Each day passes like a dream.  I wake up, get immediately to work and before I know it, it’s 9pm: time for some dinner and a little TV with my roommate/fearless leader Katie.  This week has been filled with interviews, meetings, music and lots of computer work.

On Tuesday we had two interviews.  The first was with James Tyburczy the current director of the School of Earth and Space Exploration.  He has been a tremendous ally to us, helping us to connect to all the scientists at the university.  His particular field of study is in mineral physics.  He studies the physical and chemical properties of minerals, melts, and rocks or as I like to call it HOT LAVA!  

The second interview was with Edmund Stump.  He is a professor and associate director at the school, but he is better known for his work on the Transantarctic Mountains.  This guy is a real life Indiana Jones.  He travels to remote places to study the way mountains were formed.  The way he does that is by climbing to the top of the mountain and then collecting rock samples on the way down and analyzing their chemical makeup.  But we are not talking about little wimpy mountains here.  We are talking about big, scary, cold, icy mountains in Antarctica.  He literally wrote the book on Transantarctic Mountains and you can purchase it on Amazon for just $21.35. 

Here is what the Transantarctic Mountains look like.  They are much larger than they appear in this picture with a length of about 3,500KM.


And here is a picture of how the mountaineers get around down there.

Something that has been present in all of our interviews is the topic of interdisciplinary work.  Apparently it is not common in the field of science to have so many different kinds of scientists working together.  It is a strong and somewhat novel belief of the School that this interdisciplinary collaboration will lead to new discoveries and more answers… or more questions.  That is something that CCdd believes strongly in as well. I am so excited about the potential in this relationship between Arts and Science.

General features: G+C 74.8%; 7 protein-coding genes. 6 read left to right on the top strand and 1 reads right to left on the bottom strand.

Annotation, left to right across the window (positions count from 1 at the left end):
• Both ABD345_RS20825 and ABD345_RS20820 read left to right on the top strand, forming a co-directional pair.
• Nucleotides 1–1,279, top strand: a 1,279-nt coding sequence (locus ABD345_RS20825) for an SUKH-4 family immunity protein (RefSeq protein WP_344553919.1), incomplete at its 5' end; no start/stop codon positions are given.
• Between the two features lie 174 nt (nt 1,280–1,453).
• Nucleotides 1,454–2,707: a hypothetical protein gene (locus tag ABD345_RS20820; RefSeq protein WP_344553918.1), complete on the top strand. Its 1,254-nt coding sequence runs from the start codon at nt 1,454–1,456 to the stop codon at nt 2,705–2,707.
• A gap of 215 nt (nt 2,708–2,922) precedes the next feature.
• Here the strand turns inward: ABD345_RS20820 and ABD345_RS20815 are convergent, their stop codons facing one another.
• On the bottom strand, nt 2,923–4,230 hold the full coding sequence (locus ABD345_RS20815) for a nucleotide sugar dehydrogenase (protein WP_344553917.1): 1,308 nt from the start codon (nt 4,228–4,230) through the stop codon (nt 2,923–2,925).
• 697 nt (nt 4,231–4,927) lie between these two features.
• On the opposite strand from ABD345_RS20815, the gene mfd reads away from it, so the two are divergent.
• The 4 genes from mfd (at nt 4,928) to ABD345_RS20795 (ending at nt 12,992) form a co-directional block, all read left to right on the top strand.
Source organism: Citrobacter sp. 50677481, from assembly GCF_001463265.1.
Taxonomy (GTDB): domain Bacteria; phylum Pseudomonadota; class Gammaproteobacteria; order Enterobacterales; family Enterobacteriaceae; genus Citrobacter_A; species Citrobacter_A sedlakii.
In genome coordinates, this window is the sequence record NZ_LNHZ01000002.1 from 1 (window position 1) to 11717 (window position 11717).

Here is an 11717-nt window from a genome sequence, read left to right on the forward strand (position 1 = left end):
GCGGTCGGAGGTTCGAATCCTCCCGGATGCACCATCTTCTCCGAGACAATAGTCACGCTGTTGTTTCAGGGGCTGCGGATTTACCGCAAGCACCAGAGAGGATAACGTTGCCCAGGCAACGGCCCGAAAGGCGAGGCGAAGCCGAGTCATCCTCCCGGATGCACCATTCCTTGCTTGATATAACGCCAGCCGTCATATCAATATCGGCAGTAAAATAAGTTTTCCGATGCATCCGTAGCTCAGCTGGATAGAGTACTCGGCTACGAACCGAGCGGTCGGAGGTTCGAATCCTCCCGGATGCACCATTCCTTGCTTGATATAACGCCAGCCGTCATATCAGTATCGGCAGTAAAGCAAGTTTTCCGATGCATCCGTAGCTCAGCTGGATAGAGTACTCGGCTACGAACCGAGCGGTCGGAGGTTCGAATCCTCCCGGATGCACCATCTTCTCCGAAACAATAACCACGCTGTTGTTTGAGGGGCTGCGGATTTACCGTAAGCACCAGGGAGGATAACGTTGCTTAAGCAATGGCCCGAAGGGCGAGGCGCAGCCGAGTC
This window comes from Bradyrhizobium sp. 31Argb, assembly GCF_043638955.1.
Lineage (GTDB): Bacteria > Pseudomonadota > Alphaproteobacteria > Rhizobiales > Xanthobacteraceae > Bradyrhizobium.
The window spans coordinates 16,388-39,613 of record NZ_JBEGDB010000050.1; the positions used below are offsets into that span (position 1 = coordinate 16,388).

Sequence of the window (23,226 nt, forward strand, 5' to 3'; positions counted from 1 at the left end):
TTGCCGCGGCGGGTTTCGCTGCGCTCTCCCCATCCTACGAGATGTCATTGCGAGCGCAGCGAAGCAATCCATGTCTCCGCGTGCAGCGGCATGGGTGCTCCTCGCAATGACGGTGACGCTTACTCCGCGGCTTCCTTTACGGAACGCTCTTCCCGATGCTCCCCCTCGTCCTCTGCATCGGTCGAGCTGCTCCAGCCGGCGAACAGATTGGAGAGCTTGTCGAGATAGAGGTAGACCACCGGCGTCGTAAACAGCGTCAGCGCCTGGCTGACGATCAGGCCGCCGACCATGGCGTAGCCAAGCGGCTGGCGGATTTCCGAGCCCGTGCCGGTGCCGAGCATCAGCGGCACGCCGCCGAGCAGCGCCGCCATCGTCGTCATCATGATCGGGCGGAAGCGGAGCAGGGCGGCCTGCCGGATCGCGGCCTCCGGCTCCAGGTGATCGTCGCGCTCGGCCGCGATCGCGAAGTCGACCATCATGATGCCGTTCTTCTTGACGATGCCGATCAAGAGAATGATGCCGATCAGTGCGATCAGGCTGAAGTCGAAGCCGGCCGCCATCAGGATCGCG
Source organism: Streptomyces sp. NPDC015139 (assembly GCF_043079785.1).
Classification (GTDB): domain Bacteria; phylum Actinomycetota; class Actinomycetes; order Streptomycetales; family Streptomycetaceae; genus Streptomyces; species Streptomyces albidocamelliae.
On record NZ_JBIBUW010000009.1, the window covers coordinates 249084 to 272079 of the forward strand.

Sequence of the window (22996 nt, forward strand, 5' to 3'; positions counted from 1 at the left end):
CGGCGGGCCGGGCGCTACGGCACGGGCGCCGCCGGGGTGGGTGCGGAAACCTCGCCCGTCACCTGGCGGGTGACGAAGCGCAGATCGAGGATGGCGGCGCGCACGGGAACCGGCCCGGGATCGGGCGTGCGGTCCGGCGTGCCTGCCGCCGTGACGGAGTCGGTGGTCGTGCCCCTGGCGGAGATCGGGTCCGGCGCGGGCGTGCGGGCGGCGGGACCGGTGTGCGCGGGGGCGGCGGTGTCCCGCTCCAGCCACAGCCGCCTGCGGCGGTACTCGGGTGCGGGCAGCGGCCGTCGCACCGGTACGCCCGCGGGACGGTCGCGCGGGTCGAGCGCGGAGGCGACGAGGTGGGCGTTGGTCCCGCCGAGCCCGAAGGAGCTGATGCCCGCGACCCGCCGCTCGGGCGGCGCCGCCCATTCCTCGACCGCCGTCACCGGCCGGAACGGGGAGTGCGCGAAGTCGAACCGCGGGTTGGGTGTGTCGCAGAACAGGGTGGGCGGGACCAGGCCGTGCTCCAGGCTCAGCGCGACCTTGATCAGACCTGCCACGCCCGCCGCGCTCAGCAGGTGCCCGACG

After a long day of sitting, listening and writing, I like to go for a little jog in the neighborhoods that surround the school.  I was surprised by all of the cool art that lives in people’s yards and the public streets here. 

This person has a dead tree in their yard, which they ornamented with an old bicycle covered in Christmas lights.  At night it looks like it is floating in the sky ET style.

People really love to ride bikes here because it is so flat and parking is mostly illegal.  Re-purposed bikes make it into a lot of the art in this town.

Another thing I enjoy during my jogs is saying hello to all the cats.  Wild cats are all over Tempe.  Like this gang right here:

And the sunsets here are incredible, especially when they silhouette a cool art piece made of re-purposed road signs.